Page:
Late in May, a public-relations company based in Paris created some user accounts on YouTube and posted four short videos. The clips had been produced by a professional advertising studio to look thoroughly homemade–shaky camera, unscripted-sounding dialogue, no corporate logos or overt marketing pitches. In each one, several young friends gather around a table and aim the antennas of their cell phones at a few kernels of popcorn. The kids dial the phones, and when they ring, the popcorn begins to pop. The friends—in different versions, they’re American, Japanese, French, and English —explode into shock and laughter, and just then the videos cut off.
The clips were an instant hit. Within two weeks, they’d been seen 10 million times. Fear was a primary motivation: Many viewers took the videos as evidence supporting long-standing concerns over the health dangers posed by cell-phone radiation. If phones do that to popcorn, imagine what they do to your brain! But on June 12, a wireless headset manufacturer called Cardo Systems announced that it had commissioned the videos (and added the pop-up ads you now see on the clips). Special effects, not cell phones, had popped the popcorn. CEO Abraham Glezerman told CNN that the company had never meant to scare people into buying more headsets—which some neurosurgeons recommend to reduce exposure to cell-phone radiation. Rather, Cardo just wanted to convince viewers to send the clips to their friends. He insisted, “The truth is that it was funny!”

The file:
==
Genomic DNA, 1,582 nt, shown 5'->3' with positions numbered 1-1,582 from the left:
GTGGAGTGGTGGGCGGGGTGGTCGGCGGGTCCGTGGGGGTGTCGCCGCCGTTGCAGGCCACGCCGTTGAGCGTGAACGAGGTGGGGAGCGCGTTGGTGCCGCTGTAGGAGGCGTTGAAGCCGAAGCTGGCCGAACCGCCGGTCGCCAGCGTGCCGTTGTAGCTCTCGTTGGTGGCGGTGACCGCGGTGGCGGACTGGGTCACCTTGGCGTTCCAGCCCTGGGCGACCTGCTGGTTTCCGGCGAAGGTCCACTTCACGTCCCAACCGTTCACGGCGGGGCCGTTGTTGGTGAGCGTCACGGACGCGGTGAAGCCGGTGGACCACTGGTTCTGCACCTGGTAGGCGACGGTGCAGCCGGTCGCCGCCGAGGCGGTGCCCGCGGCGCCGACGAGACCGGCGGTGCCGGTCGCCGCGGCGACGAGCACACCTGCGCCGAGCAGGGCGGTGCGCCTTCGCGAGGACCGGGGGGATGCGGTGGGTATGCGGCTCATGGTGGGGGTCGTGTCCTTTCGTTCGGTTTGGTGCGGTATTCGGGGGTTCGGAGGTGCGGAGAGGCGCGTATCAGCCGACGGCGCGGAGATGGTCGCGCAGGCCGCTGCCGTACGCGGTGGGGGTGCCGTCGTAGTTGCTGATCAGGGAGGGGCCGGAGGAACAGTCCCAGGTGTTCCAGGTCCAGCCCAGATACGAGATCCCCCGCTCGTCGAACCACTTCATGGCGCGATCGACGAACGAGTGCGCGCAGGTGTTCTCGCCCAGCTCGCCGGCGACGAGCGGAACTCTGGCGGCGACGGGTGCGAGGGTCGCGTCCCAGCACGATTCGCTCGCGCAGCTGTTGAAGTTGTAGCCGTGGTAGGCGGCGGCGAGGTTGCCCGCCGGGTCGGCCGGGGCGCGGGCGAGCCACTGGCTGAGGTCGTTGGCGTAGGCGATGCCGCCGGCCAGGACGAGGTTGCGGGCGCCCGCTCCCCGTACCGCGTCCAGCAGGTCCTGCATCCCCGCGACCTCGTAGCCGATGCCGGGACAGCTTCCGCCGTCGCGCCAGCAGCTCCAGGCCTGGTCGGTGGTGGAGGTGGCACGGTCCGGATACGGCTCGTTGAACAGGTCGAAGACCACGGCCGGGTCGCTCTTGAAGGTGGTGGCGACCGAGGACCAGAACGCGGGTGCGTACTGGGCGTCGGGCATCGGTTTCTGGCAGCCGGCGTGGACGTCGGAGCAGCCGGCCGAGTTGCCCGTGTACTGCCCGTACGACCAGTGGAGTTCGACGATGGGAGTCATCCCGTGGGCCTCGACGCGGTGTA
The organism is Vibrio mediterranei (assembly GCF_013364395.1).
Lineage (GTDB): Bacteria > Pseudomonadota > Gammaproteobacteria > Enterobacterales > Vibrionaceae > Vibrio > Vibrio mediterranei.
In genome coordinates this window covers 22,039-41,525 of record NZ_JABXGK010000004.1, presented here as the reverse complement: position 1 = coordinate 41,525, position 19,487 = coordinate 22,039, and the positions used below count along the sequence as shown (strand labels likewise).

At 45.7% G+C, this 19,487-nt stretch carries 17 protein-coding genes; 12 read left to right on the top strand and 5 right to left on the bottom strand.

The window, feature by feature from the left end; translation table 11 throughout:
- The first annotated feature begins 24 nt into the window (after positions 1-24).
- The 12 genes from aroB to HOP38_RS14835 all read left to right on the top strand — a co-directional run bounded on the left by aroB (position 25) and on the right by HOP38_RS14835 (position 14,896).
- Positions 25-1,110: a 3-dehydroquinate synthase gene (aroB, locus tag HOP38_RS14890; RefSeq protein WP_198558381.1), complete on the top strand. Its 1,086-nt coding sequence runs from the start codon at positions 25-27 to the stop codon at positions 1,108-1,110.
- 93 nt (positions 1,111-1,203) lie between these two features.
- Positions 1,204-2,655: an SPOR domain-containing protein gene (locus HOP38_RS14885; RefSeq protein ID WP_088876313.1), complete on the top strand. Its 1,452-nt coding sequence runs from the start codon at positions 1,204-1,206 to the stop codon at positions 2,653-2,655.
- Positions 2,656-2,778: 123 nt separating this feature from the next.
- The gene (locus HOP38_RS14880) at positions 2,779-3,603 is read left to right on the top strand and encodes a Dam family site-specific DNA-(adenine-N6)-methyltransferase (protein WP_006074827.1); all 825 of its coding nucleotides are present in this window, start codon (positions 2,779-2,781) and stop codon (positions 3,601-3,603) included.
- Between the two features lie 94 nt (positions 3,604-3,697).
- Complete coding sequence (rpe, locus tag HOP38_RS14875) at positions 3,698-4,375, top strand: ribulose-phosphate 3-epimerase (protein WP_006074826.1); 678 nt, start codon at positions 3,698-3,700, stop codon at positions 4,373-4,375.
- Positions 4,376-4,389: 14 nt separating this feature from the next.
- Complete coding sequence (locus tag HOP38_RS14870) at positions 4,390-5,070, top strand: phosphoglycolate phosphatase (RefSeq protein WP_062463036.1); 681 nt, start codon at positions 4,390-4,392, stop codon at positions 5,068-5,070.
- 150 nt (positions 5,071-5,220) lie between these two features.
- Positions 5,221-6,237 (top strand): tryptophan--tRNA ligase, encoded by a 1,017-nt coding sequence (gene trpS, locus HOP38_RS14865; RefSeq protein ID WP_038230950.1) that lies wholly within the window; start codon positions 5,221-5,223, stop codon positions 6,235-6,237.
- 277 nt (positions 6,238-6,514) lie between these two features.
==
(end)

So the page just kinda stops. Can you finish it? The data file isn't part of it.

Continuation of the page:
Ha, ha, ha. These days the Web brims with opportunities for such chuckles. “Stealth viral” video ads—i.e., clips that betray few obvious signs that they’re part of a campaign—have invaded the Internet. You may think you’ve just seen a ball girl at a minor-league baseball game scale a wall to catch a foul. Wrong: She’s a stunt woman, and that’s a Gatorade ad. Did you recently send your friends that kick-ass security-cam clip of an office worker going berserk? If so, you took part in director Timur Bekmambetov’s bizarre stealth advertisement for his film Wanted. Ray-Ban, Levi’s, Nike, and other brands have also recently launched similar campaigns.
The viral epidemic isn’t necessarily a terrible thing; some spots, like those from Nike and Levi’s, are actually pretty creative and entertaining, at least compared with most other online ads. But Cardo’s commercials point to the ugly side of what Rob Walker calls “murketing,” the obscure form of persuasion that has been on the rise in the ad business in the last couple of decades. The cell-phone popcorn ads peddle false consumer-safety information in an attempt to trick people into buying Cardo’s wares. And the medium lets Cardo off the hook for this deception—when called on it, the company can laugh off the whole thing as the kind of mischief that’s de rigueur on the Internet.
The problem isn’t just that Cardo is lying—it’s the nature of the lies. After all, most viral ads depend on some measure of misinformation. On the Web, customers aren’t immediately put off by the possibility that they’re being duped, says Josh Warner, the president of Feed, a company that helps “seed” marketing videos by talking them up to bloggers. The mystery surrounding a video’s authenticity pushes folks to share it with their friends.